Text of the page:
BY LAWRENCE C. WROTH.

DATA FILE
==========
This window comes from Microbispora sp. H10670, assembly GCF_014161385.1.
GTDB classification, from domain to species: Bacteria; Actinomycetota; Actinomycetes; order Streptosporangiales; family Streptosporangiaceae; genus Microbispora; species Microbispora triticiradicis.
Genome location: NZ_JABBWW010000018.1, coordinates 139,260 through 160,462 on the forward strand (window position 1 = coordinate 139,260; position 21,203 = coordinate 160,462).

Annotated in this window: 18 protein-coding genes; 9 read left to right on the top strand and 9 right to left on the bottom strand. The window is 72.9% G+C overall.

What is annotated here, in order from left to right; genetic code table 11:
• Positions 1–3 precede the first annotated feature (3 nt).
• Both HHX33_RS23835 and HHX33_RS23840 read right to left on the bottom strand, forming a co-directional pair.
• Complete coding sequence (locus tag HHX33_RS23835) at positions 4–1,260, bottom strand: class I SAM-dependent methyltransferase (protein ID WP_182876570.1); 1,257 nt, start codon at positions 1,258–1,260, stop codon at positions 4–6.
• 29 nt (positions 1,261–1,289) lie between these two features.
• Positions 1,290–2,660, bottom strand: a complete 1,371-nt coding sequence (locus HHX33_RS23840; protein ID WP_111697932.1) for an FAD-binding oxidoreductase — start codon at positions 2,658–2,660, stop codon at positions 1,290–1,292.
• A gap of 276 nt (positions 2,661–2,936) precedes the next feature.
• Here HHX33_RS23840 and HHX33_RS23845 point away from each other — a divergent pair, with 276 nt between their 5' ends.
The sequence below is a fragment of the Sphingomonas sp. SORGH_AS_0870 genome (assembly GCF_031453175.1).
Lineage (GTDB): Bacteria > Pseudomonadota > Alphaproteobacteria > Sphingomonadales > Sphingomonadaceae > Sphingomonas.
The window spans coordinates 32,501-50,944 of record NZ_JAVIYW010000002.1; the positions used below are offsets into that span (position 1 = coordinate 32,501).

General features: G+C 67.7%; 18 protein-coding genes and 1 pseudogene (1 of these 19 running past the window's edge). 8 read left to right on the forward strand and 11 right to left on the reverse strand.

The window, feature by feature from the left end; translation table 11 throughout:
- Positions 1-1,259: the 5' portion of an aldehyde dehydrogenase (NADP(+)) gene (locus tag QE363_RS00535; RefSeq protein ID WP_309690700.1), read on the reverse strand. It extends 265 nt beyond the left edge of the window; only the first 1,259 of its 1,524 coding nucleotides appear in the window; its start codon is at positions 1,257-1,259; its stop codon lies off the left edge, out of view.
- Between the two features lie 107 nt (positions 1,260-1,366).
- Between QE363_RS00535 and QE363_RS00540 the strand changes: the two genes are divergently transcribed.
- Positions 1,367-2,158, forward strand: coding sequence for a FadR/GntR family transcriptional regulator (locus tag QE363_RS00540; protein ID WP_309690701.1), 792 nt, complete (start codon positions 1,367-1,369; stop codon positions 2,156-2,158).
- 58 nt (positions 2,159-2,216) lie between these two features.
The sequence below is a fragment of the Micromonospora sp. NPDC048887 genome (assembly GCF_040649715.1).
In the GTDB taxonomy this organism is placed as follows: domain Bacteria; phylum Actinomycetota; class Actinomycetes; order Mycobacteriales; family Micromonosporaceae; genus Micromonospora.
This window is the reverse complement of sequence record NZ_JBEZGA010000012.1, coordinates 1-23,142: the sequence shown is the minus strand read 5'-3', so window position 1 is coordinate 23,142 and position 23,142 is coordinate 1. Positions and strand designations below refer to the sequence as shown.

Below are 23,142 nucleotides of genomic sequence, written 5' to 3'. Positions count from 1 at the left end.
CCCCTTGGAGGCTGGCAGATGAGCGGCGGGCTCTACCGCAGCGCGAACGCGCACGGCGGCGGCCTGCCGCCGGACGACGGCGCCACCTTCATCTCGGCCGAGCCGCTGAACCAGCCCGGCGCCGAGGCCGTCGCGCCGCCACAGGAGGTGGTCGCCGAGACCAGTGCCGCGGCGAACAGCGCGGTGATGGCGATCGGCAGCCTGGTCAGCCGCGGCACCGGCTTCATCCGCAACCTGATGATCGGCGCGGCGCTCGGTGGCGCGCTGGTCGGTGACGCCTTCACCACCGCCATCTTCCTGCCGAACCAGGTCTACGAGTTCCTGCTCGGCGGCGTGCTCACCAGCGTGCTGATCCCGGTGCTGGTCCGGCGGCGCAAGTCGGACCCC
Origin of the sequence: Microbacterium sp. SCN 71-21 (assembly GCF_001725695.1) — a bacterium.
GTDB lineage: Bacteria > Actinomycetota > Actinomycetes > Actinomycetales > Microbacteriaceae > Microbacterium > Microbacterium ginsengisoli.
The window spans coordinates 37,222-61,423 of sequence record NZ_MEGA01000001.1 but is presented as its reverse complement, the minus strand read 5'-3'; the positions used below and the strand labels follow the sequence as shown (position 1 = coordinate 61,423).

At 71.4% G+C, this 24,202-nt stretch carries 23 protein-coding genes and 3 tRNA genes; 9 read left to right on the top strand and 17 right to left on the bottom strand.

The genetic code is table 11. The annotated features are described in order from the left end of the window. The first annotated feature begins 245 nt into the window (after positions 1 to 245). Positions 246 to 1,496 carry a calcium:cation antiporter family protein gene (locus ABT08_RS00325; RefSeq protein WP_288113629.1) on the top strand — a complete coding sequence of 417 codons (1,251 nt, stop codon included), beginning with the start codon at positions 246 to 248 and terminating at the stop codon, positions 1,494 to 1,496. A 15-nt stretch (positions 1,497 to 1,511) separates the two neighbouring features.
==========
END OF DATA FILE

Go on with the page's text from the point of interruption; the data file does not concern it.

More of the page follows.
All of us who have given thought to Benjamin Franklin the printer, who have visualized him at case and press in Boston, Philadelphia, London, and Paris, have pondered that passage in the Autobiography in which he tells that in his boyhood his father so directed their walks together that in the course of them they might watch craftsmen of many sorts at their work. One may think with pleasure of that picture of father and son observing in the varied life of their town "the different ways that different things are done," the father improving the shining hour with observation and precept, the son--a happy and unusual circumstance--eager to know the why and wherefore of preliminary, operations, the names of tools, the ends of curious processes, the validity of short cuts, and the convenience of rules of thumb. What an education that proved to be! "It has ever since been a pleasure to me," wrote the son long afterwards, "to see good workmen handle their tools." A few lines below in his great and simple record of success occur the words: "From a child I was fond of reading." These two interests are the key to the life of Franklin the printer. Interest in the trades and handicrafts alone might have kept him in his father's soap-boiling establishment or sent him to Newport to join his brother John in candlemaking; love of reading, untempered by his interest in practical mechanics, might have sent him into a learned profession or taken the edge off his zeal in the routine of a handicraft or in trade. But neither of these destinies was to be his. The return of Brother James from London with a printing-house, just at the right time, made it possible for Benjamin to engage in the practice of a craft in which his particular combination of interests might have its exercise. He was articled to James in his twelfth year, and soon had become a useful hand to his brother in all the varied employment of an eighteenth-century printing shop. With that